Mosquitoes are among the most important insect pests affecting the health of people. They are not just annoying; they can also transmit many diseases. A rainy spring proceded by a mild winter, can lead to an active mosquito season.
Mosquitoes are present in Central Texas year-round, but the population is largest and most active from April through September. During this period, the Austin/Travis County Health and Human Services Department monitors the population and tests for mosquito-borne viruses. Mosquitoes carrying the West Nile Virus (WNV) are of particular concern.
West Nile Virus Incidence
West Nile virus (WNV) infection is the most common vector-borne disease in the United States. In 2011, approximately 700 human West Nile virus cases were reported in the United States. During 2011, no human WNV cases were reported in Travis County.
However, in 2012 the United States experienced a large outbreak of West Nile virus with 5,674 human cases reported. The weekly number of reported cases peaked in late August 2012. Five percent (286 cases) of the reported cases died.
The outbreak in 2012 also impacted Texas and Travis County. Over 1,800 human WNV cases were reported in Texas. A total of 153 cases occurred in Travis County. A majority (62%) of the cases in Travis County were males. The cases ranged in age from 11 to 91 years; most (58%) were 50 years of age or older. Six of the cases in Travis County died. All six deaths occurred in persons 60 years of age or older
In Travis County, no human WNV cases were reported during 2013 and only six human WNV cases were reported in 2014.
Most people who are infected with the West Nile virus will not have any type of illness. However, it is estimated that 20 percent of people who become infected will develop West Nile fever with mild, flu-like symptoms including:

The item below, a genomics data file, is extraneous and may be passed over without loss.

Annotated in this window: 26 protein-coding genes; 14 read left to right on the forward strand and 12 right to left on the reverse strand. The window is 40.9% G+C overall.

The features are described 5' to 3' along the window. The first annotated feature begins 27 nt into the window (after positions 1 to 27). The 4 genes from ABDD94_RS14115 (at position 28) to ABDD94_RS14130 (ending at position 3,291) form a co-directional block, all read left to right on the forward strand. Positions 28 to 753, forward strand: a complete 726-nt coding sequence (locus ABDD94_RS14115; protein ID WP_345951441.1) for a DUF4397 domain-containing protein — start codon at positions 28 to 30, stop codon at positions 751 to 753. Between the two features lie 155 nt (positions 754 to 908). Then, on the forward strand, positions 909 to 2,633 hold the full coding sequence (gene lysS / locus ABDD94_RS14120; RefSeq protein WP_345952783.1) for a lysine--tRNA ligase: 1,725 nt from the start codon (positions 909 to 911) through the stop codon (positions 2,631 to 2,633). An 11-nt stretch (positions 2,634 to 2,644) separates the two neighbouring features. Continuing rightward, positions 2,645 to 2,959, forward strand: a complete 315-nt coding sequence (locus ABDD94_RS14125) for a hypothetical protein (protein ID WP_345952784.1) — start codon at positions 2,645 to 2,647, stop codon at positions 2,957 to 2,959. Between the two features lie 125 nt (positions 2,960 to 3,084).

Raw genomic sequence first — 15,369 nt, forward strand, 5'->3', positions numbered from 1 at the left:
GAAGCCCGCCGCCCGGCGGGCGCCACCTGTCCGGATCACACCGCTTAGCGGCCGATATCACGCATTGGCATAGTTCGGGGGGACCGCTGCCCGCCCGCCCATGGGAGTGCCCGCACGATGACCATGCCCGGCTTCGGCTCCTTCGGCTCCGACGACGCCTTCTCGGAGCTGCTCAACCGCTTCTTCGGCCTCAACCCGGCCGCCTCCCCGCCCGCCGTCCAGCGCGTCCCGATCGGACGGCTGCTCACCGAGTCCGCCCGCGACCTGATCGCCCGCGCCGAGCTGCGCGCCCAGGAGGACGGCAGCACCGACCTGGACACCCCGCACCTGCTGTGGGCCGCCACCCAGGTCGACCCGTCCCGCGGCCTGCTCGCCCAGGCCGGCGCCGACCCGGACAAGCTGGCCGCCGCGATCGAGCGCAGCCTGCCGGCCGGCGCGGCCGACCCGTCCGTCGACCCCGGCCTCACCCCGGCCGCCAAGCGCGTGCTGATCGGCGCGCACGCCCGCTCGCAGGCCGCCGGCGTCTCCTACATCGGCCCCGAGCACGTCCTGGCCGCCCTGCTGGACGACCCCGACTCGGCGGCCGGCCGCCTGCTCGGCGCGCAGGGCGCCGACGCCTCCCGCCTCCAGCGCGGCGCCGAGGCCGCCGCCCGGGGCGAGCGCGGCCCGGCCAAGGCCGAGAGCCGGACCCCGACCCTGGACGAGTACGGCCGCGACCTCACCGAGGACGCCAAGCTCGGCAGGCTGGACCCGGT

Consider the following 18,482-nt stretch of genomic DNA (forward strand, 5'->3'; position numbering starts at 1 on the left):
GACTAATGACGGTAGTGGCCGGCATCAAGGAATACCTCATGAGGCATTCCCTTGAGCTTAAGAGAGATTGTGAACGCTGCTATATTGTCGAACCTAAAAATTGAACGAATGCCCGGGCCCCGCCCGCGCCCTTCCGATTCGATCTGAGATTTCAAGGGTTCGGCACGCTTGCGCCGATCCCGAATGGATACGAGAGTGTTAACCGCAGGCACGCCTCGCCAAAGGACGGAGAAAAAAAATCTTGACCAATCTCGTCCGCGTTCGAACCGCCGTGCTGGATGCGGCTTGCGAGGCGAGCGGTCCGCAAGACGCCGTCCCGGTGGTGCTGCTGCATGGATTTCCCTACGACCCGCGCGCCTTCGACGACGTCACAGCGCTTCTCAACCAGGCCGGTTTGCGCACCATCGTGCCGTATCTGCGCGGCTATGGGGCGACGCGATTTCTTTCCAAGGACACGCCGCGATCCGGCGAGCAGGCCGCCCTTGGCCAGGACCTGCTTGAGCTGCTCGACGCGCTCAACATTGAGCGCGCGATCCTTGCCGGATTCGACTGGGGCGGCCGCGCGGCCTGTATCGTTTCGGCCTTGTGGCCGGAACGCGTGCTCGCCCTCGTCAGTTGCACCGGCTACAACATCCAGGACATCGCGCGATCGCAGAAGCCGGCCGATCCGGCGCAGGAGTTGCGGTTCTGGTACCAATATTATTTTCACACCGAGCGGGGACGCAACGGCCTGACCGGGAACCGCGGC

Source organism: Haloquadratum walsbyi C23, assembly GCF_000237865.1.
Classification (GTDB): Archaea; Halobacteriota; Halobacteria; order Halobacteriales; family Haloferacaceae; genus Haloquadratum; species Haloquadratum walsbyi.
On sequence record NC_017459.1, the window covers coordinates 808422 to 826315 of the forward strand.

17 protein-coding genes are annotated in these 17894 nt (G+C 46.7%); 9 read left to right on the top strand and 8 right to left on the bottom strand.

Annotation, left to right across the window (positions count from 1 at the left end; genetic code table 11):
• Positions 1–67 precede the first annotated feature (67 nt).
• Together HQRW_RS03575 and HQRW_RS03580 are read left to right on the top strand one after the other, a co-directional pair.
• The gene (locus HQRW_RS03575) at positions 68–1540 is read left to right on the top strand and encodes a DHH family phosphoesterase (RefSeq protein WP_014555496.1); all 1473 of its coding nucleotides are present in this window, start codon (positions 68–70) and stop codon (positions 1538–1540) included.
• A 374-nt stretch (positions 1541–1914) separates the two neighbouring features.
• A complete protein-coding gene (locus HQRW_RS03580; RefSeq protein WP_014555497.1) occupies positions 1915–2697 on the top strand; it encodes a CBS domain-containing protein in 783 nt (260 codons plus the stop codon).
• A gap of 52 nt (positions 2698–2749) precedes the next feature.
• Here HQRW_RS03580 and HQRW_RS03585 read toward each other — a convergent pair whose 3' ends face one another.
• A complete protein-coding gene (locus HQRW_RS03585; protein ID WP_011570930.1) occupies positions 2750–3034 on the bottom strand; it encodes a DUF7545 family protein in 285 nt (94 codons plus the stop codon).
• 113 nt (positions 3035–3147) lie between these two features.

Headache and body aches
A skin rash on the trunk of the body
Swollen lymph glands.
About one in 150 people infected with WNV will develop severe illness. Persons older than 50 are at higher risk for severe disease. The severe symptoms can include:
These symptoms may last several weeks, and neurological effects may be permanent. Symptoms can last for as short as a few days, though even healthy people have become sick for several weeks.
Read more about symptoms from the Centers for Disease Control and Prevention (CDC).
Reducing the number of mosquitos in areas where people work and play is the most important step in preventing West Nile virus. Mosquitoes can only breed in standing water. By draining all sources of standing water in and around your property, you reduce the number of places mosquitoes can lay their eggs and breed.
Using insect repellents and wearing protective clothing can reduce risk of exposure. These guidelines are consistent with recommendations for effective mosquito control from the CDC and the Texas Department of State Health Services (DSHS)
Remember to always follow the four Ds:
Dusk and Dawn: Try to stay indoors at dusk and dawn. That is the time when mosquitoes likely to carry the infection are most active.
Dress: Wear pants and long sleeves when you are outside. Wear light colored, loose fitting clothing; mosquito repellent clothing is also available
DEET: Apply insect repellent that contains DEET. Read and follow label instructions. Spray both exposed skin and clothing with repellent.
Drain: Get rid of standing water in your yard and neighborhood. Old tires, flowerpots, clogged rain gutters, birdbaths and wading pools can be breeding sites for mosquitos.
Eliminate mosquito breeding sites:
Reduce standing water around your home and neighborhood (including old tires, bottles, buckets and clogged gutters)
Replace water at least once a week in pet dishes, bird baths and watering troughs
Repair leaky outside faucets and pipes
Consider mowing or pruning dense vegetation to reduce mosquito habitat
Keep window and door screens in good repair
Fill in tree holes with sand and low spots in lawn with soil
Stock permanent water areas with mosquito-feeding fish (Gambusia affinis can be bought in pet stores and bait shops)
Carefully screen rainwater harvesting cisterns to exclude mosquitos
Use “mosquito dunks” (Bacillus thuringiensis israeliensis) to reduce mosquitos in rain barrels and permanent bodies of water. These products slowly release a biological larvicide that kills the pest
Consider installing nesting boxes to attract bats and birds that feed on mosquitos